Theses and Dissertations

Issuing Body

Mississippi State University


Jones, W. Daryl

Committee Member

Peterson, Donna J.

Committee Member

Gordon, Jason S.

Committee Member

Hunt, Kevin M.

Date of Degree


Original embargo terms

MSU Only Indefinitely

Document Type

Dissertation - Campus Access Only


Forest Resources

Degree Name

Doctor of Philosophy


College of Forest Resources


Department of Wildlife, Fisheries and Aquaculture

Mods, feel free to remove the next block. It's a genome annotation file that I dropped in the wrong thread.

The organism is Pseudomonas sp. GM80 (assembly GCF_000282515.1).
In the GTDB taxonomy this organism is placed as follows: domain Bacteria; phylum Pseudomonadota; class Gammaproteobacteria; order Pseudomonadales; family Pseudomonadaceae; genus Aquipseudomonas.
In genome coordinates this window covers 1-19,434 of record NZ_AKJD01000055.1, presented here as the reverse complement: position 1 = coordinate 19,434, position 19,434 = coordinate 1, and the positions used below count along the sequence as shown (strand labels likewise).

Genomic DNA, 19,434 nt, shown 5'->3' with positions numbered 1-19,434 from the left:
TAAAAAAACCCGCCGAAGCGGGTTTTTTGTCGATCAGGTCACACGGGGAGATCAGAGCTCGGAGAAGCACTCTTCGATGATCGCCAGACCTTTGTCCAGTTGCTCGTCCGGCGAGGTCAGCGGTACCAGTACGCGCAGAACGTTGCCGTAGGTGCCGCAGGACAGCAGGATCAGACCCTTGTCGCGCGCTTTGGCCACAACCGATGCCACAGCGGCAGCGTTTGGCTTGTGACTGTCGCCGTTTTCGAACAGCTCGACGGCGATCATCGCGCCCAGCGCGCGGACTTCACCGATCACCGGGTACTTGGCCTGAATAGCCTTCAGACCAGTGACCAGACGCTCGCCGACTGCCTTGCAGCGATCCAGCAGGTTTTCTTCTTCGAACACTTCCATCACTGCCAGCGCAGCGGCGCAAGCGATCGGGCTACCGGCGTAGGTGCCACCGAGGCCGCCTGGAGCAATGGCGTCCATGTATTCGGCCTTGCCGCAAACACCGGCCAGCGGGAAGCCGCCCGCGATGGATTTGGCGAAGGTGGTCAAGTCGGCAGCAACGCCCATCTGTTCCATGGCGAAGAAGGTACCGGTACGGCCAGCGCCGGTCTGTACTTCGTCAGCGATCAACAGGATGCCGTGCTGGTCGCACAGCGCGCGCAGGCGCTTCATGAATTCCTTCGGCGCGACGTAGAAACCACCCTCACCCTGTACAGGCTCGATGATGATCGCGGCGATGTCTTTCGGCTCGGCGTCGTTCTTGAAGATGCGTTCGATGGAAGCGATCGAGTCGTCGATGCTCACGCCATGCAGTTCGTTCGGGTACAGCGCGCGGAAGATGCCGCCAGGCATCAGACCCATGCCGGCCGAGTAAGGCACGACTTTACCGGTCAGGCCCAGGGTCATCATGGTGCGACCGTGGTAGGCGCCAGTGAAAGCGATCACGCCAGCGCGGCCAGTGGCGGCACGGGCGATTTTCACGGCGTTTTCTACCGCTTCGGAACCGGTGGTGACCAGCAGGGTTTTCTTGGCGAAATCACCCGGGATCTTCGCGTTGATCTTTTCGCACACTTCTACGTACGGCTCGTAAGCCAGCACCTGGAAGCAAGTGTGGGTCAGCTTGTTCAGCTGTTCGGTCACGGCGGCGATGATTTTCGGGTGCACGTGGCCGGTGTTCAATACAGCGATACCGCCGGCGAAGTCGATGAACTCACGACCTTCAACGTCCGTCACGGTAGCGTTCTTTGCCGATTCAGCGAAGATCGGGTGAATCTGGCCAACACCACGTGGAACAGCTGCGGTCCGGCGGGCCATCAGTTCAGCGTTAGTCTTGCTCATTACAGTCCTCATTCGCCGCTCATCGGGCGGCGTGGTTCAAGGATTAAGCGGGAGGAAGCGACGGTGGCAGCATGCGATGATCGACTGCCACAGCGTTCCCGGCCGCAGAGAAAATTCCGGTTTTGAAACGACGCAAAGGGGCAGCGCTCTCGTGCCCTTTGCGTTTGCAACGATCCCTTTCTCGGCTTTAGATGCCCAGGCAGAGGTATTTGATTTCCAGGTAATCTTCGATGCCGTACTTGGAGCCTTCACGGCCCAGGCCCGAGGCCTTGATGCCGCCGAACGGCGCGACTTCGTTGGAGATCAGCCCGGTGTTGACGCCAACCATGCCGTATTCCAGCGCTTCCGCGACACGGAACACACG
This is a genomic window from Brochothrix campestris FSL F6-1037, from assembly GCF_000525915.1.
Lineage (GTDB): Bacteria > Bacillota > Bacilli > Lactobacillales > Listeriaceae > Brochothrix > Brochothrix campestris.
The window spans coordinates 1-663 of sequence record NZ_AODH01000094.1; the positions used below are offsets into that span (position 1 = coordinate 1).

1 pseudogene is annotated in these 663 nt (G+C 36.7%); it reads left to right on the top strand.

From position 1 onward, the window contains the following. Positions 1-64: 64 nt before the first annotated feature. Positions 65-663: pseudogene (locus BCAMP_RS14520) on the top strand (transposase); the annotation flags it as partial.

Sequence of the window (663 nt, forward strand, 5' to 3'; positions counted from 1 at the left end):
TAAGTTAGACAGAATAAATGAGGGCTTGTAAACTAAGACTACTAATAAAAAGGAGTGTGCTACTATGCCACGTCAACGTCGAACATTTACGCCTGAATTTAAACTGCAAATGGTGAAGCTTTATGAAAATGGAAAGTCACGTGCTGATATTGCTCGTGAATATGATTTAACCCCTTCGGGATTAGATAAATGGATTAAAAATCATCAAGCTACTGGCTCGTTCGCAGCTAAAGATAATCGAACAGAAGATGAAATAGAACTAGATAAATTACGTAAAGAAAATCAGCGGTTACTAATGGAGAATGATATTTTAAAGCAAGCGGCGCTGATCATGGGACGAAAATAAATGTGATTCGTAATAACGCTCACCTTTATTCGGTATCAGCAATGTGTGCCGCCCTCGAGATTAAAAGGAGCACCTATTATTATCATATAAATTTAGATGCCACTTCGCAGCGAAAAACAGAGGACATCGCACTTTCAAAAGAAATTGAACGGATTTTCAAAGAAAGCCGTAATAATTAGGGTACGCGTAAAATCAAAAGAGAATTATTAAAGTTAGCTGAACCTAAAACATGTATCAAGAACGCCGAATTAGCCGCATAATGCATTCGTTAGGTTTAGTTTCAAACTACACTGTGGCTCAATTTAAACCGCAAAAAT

My dissertation served two primary purposes: 1) assess the measurement and structural model properties of the Wildlife Value Orientations (WVO) scale in a unique geographical context, and across two historically underserved groups in wildlife conservation, namely African American and females; and 2) examine Mississippians’ value orientations, beliefs, attitudes, norms, and behavior towards wildlife that could be used by wildlife professionals to create more salient and effective wildlife conservation programs. I conducted a statewide survey of the general public in Mississippi resulting in 1,335 respondents. Using this data, I conducted confirmatory factor analysis on the 4-construct WVO model and found, after model respecification, a 3-construct model met acceptable model fit thresholds. I determined the scale was metrically invariant across race and gender subgroups which was critical for unbiased cross-group comparisons. Structural equation modeling analysis of the WVO cognitive model resulted in an alternative model where wildlife-related recreation subjective norms were found to be a mediator between wildlife-related beliefs and recreational attitudes. Multi-group analysis found that African Americans and Caucasians similarly conceptualized the WVO cognitive model with the exception of wildlife-related recreation attitudes not being as strong of a behavioral predictor for African Americans compared to Caucasians. Similarly, wildlife-related subjective norms were a stronger predictor of recreation behavioral intentions for males than females. Females demonstrated a significantly stronger negative relationship between mutualism and wildlife management attitudes towards lethal control of wildlife. Lastly, I found three WVO types existed in Mississippi: utilitarian, pluralist, and mutualist. African Americans were found to be more mutualistic, possess less favorable attitudes towards wildlife-related recreation, and participate less in those activities than Caucasians. Similarly, females demonstrated more mutualistic orientations and in turn expressed less favorable attitudes towards lethal control of wildlife and wildlife-related recreation, and participated less in recreation compared to males. In sum, I found the WVO scale and WVO cognitive model were reliable and valid predictors of behavioral intention. While further refinement of the scale and model are needed, the instruments presented in this study should prove to be valuable in developing wildlife conservation programs that reflect the values and attitudes of Mississippians.